Removing ourselves from boring routines is among the biggest trends in the workforce. As the millennial workforce pushes to end the regular nine-to-five grind, companies are responding by becoming more and more open to the idea of breaking old work-world routines. The flex-schedule mindset is also growing: the number of companies offering customized work arrangements went from 11 percent in 2005 to 18 percent in 2013. Incoming workers value their freedom just as much as they value their income, and employers are giving them what they want.
Working where, how, and when you want is “in” right now, but in establishing this new work paradigm, we may be too quick to forget that this freedom of choice can end up hurting us. Sometimes routines are a good thing.
The Problem With Choice
Let’s start with a cold fact: human beings aren’t the best at making decisions. We don’t always know what we’re doing when it comes to making decisions. That problem is exacerbated by the amount of information we have to sift through every day. We’re bombarded with over 54,000 words, 443 minutes of video, or 12 hours’ worth of information every day, leaving us to decide what, if any, of it is useful. We’re interrupted 56 times every day, on average, and spend about 2 hours recovering from those distractions. Even our laziest days are crowded with information we don’t need, and that’s affecting how much work we can do on a daily basis.
We don’t benefit from this blitz of information — nor do we benefit from a variety of choices — as much as we might think we do. In a recent study of employee investments, researchers found that for every 10 mutual funds that were made available, employee participation dropped by 2 percent. Another study (found in the same infographic) discovered that, when buying cars, more ends up being less. The group that started with fewer choices and then expanded their choices felt happier with the car they ended up with than the group that started with the most options.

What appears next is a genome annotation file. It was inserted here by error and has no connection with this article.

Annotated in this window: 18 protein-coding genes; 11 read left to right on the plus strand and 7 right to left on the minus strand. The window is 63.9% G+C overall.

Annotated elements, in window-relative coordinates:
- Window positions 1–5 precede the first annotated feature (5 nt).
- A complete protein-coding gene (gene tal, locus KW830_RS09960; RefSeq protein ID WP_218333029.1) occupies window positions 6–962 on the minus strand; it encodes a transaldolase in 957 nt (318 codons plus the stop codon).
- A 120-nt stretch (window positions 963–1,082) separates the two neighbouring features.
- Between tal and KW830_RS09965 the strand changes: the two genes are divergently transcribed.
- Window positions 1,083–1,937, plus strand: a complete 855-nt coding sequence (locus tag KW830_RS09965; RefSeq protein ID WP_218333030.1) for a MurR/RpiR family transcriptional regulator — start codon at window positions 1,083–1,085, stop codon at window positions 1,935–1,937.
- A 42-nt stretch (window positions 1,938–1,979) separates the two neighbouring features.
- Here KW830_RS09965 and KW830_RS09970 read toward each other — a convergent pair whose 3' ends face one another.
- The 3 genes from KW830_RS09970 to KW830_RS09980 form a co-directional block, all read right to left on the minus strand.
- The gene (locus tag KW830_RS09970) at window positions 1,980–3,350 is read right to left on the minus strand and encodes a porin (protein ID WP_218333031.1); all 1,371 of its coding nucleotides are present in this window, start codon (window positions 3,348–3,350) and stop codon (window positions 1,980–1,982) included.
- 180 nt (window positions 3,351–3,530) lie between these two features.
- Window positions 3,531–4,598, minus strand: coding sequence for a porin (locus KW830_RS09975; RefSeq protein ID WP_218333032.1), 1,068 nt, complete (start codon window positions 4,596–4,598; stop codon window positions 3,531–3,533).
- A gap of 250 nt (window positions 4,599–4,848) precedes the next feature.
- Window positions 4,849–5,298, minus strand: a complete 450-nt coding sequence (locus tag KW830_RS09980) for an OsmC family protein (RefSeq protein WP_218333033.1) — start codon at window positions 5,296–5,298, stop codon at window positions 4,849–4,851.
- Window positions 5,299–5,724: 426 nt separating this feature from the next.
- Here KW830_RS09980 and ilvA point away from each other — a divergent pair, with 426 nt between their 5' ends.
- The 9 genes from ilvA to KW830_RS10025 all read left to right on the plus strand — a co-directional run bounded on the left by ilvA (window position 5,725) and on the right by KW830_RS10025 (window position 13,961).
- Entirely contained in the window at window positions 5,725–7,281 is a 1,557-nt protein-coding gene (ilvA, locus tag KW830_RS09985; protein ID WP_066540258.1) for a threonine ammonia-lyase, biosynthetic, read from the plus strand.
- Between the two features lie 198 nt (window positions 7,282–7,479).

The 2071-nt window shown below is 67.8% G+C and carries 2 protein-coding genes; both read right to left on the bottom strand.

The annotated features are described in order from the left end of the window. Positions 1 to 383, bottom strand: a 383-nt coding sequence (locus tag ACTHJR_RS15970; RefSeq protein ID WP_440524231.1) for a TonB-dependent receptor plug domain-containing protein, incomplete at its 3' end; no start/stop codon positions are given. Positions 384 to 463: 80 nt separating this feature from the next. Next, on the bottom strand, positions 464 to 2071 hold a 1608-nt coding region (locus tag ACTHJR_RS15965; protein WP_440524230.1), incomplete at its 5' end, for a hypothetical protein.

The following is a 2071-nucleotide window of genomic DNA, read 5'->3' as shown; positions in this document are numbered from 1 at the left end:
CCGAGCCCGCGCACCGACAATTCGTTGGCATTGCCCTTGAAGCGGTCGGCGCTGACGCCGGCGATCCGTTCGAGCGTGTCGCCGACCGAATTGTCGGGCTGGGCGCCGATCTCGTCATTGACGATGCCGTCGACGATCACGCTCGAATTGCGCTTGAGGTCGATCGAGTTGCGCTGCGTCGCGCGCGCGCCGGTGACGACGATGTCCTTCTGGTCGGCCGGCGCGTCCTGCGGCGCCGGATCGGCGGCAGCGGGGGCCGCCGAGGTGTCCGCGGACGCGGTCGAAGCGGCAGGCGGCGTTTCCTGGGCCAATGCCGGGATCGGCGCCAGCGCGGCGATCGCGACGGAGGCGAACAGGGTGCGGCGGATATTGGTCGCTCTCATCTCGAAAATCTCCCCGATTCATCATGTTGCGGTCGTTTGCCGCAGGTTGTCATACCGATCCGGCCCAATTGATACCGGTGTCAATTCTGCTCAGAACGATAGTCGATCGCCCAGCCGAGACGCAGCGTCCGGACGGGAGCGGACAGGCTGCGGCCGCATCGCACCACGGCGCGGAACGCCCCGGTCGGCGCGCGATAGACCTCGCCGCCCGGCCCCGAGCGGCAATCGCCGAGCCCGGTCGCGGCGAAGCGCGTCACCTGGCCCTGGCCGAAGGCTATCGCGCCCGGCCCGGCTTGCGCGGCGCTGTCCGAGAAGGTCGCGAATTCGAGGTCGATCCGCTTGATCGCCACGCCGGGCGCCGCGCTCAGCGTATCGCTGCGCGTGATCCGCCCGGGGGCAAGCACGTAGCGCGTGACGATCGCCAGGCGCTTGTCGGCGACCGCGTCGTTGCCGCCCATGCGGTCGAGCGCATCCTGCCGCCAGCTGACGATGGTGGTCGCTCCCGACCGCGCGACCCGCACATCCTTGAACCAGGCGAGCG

Settle Down, Get a Routine
The lesson to take from this is: in the workplace, more choice isn’t always a good thing. Of course, it is nice to have a variety of work options available, but we shouldn’t get carried away with the number of choices we make on a regular basis. Changing our routines repeatedly can slow us down — even when it comes to something as mundane as the clothes we wear. This is why some of the most successful people in the world, including Facebook’s Mark Zuckerberg and a few NFL Coaches, wear the same thing every day.
Some may think that establishing routines is only for the dreadfully boring — not for their fun and creative workplaces. Those people should consider that some of the world’s most creative people established routines in order to get their work done (even if they worked and slept at some odd hours). If anything, we should focus on cutting out the parts of a process we don’t need.
While it’s tempting to collect as much information as we can, there are benefits to repeating the same routines every day. We have to work on reducing the number of things we do each day and make way for the tasks that matter. Doing so leads to better memory, which is invaluable for creative work like writing and design, as well as quick, reactionary tasks.
The freedom to work however we want is a valuable thing, and we should take it where we can get it. Just don’t get carried away!
Bio: Maren Hogan
Maren Hogan is a community builder and seasoned marketer in the HR and Recruiting industry. She leads Red Branch Media, a full-service marketing and advertising agency serving the HR and Recruiting sectors. A consistent advocate of next generation marketing techniques, Hogan has built successful online communities, deployed brand strategies in both the B2B and B2C sectors, and been a prolific contributor of thought leadership in the recruitment and talent space.
You can read more of her work on Marenated.com, HRExaminer.com, Recruiter.com, Inc.com, Forbes, Entrepreneur and the Glassdoor and Peoplefluent blogs. Follow her on twitter @marenhogan — she’s funnier there.